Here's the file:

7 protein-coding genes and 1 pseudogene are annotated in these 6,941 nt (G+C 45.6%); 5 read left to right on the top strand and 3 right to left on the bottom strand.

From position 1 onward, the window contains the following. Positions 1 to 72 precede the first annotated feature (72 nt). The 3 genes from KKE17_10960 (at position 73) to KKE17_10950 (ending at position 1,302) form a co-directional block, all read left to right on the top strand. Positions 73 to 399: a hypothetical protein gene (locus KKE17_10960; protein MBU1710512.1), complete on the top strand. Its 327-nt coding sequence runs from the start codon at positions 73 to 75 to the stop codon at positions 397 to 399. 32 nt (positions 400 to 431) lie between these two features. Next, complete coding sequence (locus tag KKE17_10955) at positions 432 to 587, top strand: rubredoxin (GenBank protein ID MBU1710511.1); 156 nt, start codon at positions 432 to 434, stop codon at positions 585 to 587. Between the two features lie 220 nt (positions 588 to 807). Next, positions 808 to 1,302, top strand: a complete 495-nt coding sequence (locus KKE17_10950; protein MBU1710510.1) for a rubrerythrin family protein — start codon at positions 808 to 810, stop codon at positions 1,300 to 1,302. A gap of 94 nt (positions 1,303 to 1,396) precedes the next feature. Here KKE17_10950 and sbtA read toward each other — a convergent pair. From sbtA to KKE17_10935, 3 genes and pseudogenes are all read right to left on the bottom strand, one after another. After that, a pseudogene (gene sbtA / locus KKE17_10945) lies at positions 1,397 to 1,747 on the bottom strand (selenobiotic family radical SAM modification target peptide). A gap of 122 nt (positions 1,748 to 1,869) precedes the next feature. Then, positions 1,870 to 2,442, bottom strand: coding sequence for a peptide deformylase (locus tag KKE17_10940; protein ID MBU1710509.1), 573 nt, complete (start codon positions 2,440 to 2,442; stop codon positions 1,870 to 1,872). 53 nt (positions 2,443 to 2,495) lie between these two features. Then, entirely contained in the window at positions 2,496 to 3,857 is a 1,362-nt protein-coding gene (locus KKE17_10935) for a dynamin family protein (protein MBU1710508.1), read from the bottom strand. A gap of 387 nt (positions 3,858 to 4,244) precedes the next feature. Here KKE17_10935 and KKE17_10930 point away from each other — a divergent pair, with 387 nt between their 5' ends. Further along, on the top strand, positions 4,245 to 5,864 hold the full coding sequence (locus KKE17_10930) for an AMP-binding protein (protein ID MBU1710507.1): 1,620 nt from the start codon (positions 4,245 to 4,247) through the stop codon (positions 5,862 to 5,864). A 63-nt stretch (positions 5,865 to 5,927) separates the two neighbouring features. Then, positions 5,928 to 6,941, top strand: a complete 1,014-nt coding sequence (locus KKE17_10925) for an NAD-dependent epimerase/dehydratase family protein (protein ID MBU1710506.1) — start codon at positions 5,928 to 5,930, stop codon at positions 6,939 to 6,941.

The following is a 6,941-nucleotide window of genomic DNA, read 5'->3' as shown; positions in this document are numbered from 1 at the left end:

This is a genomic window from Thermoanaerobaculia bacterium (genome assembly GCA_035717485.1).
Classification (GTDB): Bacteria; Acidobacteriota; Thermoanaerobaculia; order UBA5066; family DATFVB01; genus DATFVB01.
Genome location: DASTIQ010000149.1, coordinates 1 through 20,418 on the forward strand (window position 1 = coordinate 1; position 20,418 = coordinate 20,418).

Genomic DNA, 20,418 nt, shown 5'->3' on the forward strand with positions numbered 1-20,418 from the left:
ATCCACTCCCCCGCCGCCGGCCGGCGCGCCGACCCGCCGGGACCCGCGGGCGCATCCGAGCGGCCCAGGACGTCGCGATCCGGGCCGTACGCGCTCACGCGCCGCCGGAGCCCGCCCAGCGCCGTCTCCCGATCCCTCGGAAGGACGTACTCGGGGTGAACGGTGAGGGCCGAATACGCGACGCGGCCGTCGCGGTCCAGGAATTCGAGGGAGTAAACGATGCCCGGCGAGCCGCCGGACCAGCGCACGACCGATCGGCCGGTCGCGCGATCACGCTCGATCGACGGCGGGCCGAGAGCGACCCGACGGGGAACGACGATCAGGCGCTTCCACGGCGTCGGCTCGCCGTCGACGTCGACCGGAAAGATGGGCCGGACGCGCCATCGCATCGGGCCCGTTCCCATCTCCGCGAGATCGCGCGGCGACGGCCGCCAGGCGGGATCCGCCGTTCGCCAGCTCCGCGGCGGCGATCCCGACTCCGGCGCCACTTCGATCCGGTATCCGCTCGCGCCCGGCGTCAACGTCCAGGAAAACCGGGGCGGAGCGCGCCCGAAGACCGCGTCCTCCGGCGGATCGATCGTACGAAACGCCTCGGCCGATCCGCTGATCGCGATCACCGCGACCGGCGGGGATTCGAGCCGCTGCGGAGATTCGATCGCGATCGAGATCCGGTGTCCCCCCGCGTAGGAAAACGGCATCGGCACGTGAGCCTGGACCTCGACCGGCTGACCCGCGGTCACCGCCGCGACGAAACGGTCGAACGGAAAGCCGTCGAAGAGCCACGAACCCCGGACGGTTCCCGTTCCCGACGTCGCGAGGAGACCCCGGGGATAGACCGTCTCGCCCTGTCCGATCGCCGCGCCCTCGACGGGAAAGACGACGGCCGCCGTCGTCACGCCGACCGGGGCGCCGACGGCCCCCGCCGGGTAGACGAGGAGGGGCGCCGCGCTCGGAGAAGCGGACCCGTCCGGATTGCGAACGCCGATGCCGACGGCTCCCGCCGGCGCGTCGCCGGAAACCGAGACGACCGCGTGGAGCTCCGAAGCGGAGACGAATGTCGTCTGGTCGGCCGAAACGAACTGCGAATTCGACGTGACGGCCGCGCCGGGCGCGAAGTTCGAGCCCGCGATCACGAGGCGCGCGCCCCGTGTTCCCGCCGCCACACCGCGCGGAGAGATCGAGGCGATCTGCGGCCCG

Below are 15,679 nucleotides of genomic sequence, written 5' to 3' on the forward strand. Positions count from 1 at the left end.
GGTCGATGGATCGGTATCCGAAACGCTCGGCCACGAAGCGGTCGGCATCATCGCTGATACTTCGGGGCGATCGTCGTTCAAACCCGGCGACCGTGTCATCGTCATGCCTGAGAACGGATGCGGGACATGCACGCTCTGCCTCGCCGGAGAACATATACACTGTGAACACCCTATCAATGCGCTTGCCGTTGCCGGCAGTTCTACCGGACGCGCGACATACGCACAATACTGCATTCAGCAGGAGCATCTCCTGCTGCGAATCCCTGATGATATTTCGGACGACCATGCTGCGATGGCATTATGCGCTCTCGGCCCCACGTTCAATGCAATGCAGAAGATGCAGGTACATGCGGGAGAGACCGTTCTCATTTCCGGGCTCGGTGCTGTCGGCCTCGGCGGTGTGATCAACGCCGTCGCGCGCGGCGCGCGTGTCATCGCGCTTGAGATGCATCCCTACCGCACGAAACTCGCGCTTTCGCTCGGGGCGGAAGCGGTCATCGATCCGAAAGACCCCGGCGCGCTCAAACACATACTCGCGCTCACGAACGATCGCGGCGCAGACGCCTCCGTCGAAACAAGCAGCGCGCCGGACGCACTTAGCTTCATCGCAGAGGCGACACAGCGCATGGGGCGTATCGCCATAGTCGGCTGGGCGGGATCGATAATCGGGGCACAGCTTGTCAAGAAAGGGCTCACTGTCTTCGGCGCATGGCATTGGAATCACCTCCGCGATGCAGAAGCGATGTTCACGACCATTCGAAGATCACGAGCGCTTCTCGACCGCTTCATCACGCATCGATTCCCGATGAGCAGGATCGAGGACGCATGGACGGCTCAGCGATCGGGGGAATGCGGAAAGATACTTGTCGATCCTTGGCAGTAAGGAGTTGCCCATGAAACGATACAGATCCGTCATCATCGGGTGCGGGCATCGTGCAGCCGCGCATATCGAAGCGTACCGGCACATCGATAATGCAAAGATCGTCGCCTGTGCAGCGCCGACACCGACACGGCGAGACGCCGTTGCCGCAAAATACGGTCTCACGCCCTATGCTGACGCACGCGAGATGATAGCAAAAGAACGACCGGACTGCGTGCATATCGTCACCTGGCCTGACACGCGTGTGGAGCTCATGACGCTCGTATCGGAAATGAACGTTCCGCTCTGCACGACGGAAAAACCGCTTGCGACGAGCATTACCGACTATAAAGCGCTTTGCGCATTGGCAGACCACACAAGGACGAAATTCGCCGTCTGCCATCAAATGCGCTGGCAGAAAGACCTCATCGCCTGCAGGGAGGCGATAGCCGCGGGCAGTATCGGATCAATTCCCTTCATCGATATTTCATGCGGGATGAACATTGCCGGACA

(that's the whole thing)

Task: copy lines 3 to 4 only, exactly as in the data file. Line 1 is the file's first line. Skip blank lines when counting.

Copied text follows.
The following is a 6,941-nucleotide window of genomic DNA, read 5'->3' as shown; positions in this document are numbered from 1 at the left end:

This is a genomic window from Thermoanaerobaculia bacterium (genome assembly GCA_035717485.1).